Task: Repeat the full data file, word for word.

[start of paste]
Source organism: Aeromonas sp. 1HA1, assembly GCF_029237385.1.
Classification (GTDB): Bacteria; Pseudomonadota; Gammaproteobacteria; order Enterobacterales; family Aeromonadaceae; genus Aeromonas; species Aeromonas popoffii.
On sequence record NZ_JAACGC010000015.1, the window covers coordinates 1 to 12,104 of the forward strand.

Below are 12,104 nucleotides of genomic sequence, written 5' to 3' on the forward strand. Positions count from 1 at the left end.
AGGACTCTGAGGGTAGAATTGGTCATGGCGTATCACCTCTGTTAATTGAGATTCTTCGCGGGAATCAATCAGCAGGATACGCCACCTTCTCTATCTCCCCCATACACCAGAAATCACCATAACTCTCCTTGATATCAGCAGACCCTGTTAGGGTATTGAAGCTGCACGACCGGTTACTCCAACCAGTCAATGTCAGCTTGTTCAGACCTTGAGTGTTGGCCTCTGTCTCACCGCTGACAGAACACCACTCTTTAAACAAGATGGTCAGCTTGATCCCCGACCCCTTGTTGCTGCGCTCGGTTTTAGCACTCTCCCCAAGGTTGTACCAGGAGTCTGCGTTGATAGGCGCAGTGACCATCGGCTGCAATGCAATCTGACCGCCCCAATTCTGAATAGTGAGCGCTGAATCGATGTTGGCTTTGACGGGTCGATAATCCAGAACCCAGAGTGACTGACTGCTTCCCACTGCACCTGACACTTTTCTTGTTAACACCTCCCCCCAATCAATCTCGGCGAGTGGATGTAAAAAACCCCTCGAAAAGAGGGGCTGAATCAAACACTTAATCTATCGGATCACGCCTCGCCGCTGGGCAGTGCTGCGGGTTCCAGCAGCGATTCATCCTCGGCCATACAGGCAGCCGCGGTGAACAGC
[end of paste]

Source organism: Aeromonas sp. 1HA1, assembly GCF_029237385.1.
Classification (GTDB): Bacteria; Pseudomonadota; Gammaproteobacteria; order Enterobacterales; family Aeromonadaceae; genus Aeromonas; species Aeromonas popoffii.
On sequence record NZ_JAACGC010000015.1, the window covers coordinates 1 to 12,104 of the forward strand.

Below are 12,104 nucleotides of genomic sequence, written 5' to 3' on the forward strand. Positions count from 1 at the left end.
AGGACTCTGAGGGTAGAATTGGTCATGGCGTATCACCTCTGTTAATTGAGATTCTTCGCGGGAATCAATCAGCAGGATACGCCACCTTCTCTATCTCCCCCATACACCAGAAATCACCATAACTCTCCTTGATATCAGCAGACCCTGTTAGGGTATTGAAGCTGCACGACCGGTTACTCCAACCAGTCAATGTCAGCTTGTTCAGACCTTGAGTGTTGGCCTCTGTCTCACCGCTGACAGAACACCACTCTTTAAACAAGATGGTCAGCTTGATCCCCGACCCCTTGTTGCTGCGCTCGGTTTTAGCACTCTCCCCAAGGTTGTACCAGGAGTCTGCGTTGATAGGCGCAGTGACCATCGGCTGCAATGCAATCTGACCGCCCCAATTCTGAATAGTGAGCGCTGAATCGATGTTGGCTTTGACGGGTCGATAATCCAGAACCCAGAGTGACTGACTGCTTCCCACTGCACCTGACACTTTTCTTGTTAACACCTCCCCCCAATCAATCTCGGCGAGTGGATGTAAAAAACCCCTCGAAAAGAGGGGCTGAATCAAACACTTAATCTATCGGATCACGCCTCGCCGCTGGGCAGTGCTGCGGGTTCCAGCAGCGATTCATCCTCGGCCATACAGGCAGCCGCGGTGAACAGC